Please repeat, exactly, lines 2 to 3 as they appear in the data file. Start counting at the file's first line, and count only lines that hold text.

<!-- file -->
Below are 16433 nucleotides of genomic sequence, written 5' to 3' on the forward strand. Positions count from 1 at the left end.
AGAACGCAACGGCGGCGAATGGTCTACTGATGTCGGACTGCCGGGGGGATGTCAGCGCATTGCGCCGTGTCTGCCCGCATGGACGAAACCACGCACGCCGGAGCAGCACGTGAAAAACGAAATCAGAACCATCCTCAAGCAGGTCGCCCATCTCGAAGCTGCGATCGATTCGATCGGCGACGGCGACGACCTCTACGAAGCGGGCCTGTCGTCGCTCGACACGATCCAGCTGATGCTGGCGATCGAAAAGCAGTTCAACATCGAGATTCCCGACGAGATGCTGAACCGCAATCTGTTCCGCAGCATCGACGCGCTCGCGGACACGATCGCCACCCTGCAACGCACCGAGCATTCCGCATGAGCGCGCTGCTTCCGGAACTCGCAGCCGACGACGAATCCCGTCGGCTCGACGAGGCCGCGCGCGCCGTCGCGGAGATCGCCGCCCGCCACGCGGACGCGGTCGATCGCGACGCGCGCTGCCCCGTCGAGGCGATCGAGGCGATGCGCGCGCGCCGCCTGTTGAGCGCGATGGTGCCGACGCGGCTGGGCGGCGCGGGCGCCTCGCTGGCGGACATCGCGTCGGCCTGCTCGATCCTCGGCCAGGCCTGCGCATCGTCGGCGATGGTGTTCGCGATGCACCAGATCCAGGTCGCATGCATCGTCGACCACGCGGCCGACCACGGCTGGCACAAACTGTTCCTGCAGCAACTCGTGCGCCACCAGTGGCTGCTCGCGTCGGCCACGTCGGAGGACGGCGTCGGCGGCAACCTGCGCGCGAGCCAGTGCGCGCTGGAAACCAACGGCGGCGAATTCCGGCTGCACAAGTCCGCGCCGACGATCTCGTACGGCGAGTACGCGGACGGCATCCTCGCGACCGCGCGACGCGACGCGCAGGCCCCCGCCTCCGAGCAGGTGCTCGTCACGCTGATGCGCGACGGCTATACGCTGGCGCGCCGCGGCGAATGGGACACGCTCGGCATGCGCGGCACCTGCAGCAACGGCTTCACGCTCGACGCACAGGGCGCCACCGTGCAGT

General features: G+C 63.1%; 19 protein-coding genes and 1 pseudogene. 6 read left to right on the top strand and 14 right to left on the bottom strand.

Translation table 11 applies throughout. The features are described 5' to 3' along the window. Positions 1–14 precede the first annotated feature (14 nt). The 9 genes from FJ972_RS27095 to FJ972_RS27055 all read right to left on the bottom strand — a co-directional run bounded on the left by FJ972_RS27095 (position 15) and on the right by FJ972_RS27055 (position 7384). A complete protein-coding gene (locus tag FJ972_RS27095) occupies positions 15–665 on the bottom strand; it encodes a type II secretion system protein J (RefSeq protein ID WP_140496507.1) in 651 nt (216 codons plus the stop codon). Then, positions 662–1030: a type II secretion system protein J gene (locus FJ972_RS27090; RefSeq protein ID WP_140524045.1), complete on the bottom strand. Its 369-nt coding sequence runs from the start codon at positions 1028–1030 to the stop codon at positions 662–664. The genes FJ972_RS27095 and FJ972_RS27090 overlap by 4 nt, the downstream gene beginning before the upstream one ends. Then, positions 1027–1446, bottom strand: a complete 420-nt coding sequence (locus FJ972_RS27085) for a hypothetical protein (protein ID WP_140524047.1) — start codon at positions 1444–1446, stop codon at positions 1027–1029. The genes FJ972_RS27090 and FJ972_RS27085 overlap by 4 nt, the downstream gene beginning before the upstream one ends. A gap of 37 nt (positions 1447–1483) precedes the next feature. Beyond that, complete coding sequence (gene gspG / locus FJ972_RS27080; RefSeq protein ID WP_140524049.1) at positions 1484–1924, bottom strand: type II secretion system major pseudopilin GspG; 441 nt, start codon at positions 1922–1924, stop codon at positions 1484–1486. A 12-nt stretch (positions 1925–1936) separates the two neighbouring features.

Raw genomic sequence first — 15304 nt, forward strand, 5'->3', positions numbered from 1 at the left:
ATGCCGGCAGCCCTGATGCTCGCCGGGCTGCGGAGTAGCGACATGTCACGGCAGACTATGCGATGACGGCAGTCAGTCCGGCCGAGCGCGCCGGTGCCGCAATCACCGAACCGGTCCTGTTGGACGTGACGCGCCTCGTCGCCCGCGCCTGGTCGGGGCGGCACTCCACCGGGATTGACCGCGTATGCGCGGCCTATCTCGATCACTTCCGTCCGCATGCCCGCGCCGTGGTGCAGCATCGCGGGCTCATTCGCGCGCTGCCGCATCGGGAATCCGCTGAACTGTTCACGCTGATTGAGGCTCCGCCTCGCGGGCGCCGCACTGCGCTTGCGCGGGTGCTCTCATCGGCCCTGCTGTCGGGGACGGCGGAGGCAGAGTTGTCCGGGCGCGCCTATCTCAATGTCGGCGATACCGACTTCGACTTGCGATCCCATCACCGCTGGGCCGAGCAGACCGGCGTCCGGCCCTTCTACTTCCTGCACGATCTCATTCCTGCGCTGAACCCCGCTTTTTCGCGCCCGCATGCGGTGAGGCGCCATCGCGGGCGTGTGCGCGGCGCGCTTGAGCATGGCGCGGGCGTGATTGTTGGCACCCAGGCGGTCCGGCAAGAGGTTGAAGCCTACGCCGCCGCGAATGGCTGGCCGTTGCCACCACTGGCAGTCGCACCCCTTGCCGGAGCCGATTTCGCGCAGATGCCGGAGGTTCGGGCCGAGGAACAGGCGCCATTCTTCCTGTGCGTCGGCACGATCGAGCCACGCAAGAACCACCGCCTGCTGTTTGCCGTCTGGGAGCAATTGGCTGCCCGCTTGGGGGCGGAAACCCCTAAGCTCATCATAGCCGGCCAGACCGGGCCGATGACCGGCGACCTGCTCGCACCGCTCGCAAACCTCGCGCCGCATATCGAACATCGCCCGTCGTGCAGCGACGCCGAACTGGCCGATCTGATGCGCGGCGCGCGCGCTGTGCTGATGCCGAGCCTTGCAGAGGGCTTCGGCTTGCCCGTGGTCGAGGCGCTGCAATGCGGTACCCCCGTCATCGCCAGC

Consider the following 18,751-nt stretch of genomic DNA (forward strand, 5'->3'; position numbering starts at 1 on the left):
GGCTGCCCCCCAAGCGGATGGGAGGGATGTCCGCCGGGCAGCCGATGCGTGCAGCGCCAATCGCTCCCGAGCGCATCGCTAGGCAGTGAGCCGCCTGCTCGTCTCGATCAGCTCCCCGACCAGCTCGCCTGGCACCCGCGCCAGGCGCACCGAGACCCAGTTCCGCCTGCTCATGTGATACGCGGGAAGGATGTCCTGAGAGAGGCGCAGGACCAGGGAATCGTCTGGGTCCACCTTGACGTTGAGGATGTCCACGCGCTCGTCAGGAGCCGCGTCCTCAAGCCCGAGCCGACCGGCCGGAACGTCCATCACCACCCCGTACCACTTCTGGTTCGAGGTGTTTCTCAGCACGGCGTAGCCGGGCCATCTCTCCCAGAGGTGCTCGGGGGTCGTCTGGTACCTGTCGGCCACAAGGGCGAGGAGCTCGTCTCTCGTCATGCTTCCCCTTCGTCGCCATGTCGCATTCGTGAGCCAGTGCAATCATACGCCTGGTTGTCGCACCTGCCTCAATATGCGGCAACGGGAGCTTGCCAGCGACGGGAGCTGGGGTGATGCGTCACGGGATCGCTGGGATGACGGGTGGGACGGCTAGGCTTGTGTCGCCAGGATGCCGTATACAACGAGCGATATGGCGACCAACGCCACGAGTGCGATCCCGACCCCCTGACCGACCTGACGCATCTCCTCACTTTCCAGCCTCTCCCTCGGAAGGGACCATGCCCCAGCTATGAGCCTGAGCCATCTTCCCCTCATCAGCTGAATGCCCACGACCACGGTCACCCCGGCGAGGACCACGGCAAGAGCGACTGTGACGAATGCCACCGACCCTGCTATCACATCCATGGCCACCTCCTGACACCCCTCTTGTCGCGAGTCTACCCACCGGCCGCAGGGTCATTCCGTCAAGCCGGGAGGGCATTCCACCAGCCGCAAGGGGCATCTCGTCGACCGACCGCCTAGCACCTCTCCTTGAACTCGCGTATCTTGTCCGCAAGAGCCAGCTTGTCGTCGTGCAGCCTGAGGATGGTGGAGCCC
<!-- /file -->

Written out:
AGAACGCAACGGCGGCGAATGGTCTACTGATGTCGGACTGCCGGGGGGATGTCAGCGCATTGCGCCGTGTCTGCCCGCATGGACGAAACCACGCACGCCGGAGCAGCACGTGAAAAACGAAATCAGAACCATCCTCAAGCAGGTCGCCCATCTCGAAGCTGCGATCGATTCGATCGGCGACGGCGACGACCTCTACGAAGCGGGCCTGTCGTCGCTCGACACGATCCAGCTGATGCTGGCGATCGAAAAGCAGTTCAACATCGAGATTCCCGACGAGATGCTGAACCGCAATCTGTTCCGCAGCATCGACGCGCTCGCGGACACGATCGCCACCCTGCAACGCACCGAGCATTCCGCATGAGCGCGCTGCTTCCGGAACTCGCAGCCGACGACGAATCCCGTCGGCTCGACGAGGCCGCGCGCGCCGTCGCGGAGATCGCCGCCCGCCACGCGGACGCGGTCGATCGCGACGCGCGCTGCCCCGTCGAGGCGATCGAGGCGATGCGCGCGCGCCGCCTGTTGAGCGCGATGGTGCCGACGCGGCTGGGCGGCGCGGGCGCCTCGCTGGCGGACATCGCGTCGGCCTGCTCGATCCTCGGCCAGGCCTGCGCATCGTCGGCGATGGTGTTCGCGATGCACCAGATCCAGGTCGCATGCATCGTCGACCACGCGGCCGACCACGGCTGGCACAAACTGTTCCTGCAGCAACTCGTGCGCCACCAGTGGCTGCTCGCGTCGGCCACGTCGGAGGACGGCGTCGGCGGCAACCTGCGCGCGAGCCAGTGCGCGCTGGAAACCAACGGCGGCGAATTCCGGCTGCACAAGTCCGCGCCGACGATCTCGTACGGCGAGTACGCGGACGGCATCCTCGCGACCGCGCGACGCGACGCGCAGGCCCCCGCCTCCGAGCAGGTGCTCGTCACGCTGATGCGCGACGGCTATACGCTGGCGCGCCGCGGCGAATGGGACACGCTCGGCATGCGCGGCACCTGCAGCAACGGCTTCACGCTCGACGCACAGGGCGCCACCGTGCAGT

General features: G+C 63.1%; 19 protein-coding genes and 1 pseudogene. 6 read left to right on the top strand and 14 right to left on the bottom strand.